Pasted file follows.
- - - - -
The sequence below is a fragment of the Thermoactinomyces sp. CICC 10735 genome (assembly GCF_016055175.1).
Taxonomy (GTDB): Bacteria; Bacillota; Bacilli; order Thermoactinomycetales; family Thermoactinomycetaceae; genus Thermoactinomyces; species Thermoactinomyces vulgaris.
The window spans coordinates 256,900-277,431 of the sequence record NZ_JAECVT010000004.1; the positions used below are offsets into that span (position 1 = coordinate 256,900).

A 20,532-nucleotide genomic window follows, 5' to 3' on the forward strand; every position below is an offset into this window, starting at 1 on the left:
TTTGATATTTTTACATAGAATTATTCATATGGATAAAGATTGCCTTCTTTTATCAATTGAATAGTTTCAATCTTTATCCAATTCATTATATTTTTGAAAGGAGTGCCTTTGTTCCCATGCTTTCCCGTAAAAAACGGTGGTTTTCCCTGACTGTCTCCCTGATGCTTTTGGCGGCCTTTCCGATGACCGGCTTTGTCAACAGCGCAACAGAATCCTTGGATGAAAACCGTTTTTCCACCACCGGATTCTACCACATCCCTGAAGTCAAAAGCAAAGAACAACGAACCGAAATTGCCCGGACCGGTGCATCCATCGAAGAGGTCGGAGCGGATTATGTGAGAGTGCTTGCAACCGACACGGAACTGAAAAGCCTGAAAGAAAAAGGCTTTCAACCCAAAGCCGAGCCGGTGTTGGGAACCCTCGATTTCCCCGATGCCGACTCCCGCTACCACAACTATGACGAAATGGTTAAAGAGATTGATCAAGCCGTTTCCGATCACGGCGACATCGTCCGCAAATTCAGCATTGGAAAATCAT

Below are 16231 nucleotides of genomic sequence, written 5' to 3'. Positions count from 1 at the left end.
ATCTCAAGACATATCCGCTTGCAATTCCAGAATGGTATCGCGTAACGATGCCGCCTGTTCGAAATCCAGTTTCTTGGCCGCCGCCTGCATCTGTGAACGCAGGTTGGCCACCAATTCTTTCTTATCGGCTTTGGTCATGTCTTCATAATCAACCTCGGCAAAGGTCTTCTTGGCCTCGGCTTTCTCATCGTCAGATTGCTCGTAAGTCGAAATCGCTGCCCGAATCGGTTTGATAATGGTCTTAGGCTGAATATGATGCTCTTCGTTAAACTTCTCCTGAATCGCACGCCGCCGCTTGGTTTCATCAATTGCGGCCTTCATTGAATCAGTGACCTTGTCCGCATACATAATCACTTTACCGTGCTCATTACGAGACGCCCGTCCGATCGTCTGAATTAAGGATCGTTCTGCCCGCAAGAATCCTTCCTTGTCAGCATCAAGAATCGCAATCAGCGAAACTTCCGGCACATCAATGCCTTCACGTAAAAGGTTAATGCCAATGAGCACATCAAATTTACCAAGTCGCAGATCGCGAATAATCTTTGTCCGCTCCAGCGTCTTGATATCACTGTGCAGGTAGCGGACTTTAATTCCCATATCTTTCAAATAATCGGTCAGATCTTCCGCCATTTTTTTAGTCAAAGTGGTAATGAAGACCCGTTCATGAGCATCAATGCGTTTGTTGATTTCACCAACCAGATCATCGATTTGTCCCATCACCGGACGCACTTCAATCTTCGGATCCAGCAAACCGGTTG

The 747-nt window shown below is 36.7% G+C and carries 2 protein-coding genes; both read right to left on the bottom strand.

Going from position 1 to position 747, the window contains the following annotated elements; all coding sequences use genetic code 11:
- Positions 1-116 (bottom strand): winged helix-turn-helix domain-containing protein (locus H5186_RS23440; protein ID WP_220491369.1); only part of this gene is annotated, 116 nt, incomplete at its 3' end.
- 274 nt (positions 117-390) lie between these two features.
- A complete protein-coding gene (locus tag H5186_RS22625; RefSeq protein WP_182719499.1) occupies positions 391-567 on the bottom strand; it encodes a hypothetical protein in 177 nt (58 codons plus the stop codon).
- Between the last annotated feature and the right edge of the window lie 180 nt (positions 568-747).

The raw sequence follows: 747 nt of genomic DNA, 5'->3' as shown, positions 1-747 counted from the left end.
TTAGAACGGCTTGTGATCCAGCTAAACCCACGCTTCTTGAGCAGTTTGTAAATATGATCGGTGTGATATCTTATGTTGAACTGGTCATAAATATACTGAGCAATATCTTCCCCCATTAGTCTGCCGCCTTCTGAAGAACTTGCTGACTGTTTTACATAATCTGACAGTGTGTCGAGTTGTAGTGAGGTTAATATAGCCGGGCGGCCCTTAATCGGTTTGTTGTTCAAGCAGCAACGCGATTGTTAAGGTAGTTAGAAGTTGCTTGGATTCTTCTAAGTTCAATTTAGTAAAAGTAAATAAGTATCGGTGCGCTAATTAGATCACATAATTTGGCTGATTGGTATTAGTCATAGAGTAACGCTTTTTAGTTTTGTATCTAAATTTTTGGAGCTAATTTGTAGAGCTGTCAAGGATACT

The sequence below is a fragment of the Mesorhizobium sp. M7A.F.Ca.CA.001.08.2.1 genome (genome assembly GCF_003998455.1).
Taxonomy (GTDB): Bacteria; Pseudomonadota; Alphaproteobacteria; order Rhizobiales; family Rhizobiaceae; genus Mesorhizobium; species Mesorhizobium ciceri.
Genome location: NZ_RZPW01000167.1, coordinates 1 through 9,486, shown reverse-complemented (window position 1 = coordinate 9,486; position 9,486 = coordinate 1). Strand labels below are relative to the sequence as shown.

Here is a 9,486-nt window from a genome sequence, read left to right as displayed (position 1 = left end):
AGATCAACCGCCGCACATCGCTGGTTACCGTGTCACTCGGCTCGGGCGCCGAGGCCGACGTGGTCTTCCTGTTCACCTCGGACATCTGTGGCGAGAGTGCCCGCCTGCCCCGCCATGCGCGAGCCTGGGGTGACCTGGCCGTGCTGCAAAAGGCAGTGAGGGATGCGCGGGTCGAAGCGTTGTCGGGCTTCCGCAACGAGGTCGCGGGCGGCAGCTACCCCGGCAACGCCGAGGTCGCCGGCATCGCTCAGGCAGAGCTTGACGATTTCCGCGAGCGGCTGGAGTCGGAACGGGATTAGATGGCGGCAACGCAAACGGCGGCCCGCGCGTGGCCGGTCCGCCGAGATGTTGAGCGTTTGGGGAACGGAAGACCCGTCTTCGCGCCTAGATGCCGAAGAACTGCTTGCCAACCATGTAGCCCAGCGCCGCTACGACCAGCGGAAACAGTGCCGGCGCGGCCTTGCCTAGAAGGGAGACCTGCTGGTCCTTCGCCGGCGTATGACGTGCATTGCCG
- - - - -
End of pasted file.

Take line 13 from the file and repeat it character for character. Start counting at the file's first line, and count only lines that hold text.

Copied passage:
- Between the last annotated feature and the right edge of the window lie 180 nt (positions 568-747).